SirValiant Brown, who had scored 35 points in the first UMass game, had 33 (including a 4-point play) for GW, which may have played itself out of the NIT. The freshman guard and Atlantic 10 rookie of the year paid a price for his scoring with 8 for 26 shooting.
HILADELPHIA — For the University of Massachusetts, the reward for the biggest victory of this men's basketball season is to play a team that at times looks nearly unbeatable.
But after yesterday's 86-68 Atlantic 10 tournament quarterfinal victory over George Washington, UMass accepts the challenge of playing Temple, a team that's chasing the Atlantic 10 tournament title, a No. 1 seed in the NCAA tournament, and perhaps eventually, the NCAA title.
Tonight at 7, UMass (17-14) tries to keep its suddenly brightening postseason alive against the No. 6-ranked Owls at the First Union Spectrum.
"We usually bow out in this (quarterfinal) round," forward Mike Babul said after yesterday's game. "I don't know if playing Temple is a good thing or not. But we've got to beat them sometime."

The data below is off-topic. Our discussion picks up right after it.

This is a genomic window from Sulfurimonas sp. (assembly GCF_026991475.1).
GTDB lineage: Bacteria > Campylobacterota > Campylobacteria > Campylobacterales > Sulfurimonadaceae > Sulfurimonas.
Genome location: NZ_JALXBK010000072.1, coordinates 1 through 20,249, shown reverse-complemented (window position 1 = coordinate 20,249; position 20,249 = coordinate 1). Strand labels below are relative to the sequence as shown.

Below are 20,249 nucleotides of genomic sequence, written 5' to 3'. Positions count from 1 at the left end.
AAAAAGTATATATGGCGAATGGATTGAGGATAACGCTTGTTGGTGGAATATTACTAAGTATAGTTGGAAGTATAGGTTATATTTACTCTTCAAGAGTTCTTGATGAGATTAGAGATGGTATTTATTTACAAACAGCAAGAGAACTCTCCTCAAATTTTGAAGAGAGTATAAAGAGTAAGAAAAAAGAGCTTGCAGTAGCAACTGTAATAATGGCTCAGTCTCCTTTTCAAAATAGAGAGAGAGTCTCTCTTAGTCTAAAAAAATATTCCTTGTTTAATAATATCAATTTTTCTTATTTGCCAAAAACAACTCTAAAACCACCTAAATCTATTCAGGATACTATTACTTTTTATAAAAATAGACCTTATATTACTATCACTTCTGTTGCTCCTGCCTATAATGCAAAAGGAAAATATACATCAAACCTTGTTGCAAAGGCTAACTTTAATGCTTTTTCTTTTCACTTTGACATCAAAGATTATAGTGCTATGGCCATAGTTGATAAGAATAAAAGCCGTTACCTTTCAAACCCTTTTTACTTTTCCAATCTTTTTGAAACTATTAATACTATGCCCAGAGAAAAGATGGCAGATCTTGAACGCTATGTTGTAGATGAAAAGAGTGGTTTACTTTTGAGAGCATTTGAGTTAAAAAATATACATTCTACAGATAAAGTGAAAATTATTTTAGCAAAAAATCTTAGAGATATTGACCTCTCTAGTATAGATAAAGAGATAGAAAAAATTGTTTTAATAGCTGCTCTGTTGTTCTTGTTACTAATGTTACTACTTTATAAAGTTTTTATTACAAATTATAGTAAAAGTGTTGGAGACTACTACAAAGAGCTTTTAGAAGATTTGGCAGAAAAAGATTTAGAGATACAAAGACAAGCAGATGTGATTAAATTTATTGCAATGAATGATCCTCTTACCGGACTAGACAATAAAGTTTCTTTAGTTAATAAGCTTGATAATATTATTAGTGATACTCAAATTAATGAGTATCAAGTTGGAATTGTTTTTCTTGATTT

This season, Temple slammed UMass 75-48 in Amherst and 72-54 in Philadelphia.
The Owls (24-5) have not won the A-10 tournament since 1990. In yesterday's quarterfinal, they routed Virginia Tech 71-52, officially ending the Hokies' five-year affiliation with the Atlantic 10.
Virginia Tech joins the Big East next season.
Yesterday, Mark Karcher (17 points) and Lamont Barnes' 12 led Temple. Center Kevin Lyde had seven points and nine rebounds.
Tony Stanley scored 19 points and Brooks Hall intercepted a desperation pass at the buzzer as Dayton advanced with a 67-64 victory over St. Joseph's. Later, St. Bonaventure ousted Xavier 77-69.
UMass athletic director Bob Marcum refused to commit himself to coach Bruiser Flint's future yesterday. Marcum has previously said he'll wait until the end of the season.
"I wouldn't say anything now to spoil the feeling of this victory," Marcum said after yesterday's game. "But I will say this: we won the ballgame, we're playing Temple, we're winning and I'm feeling very good."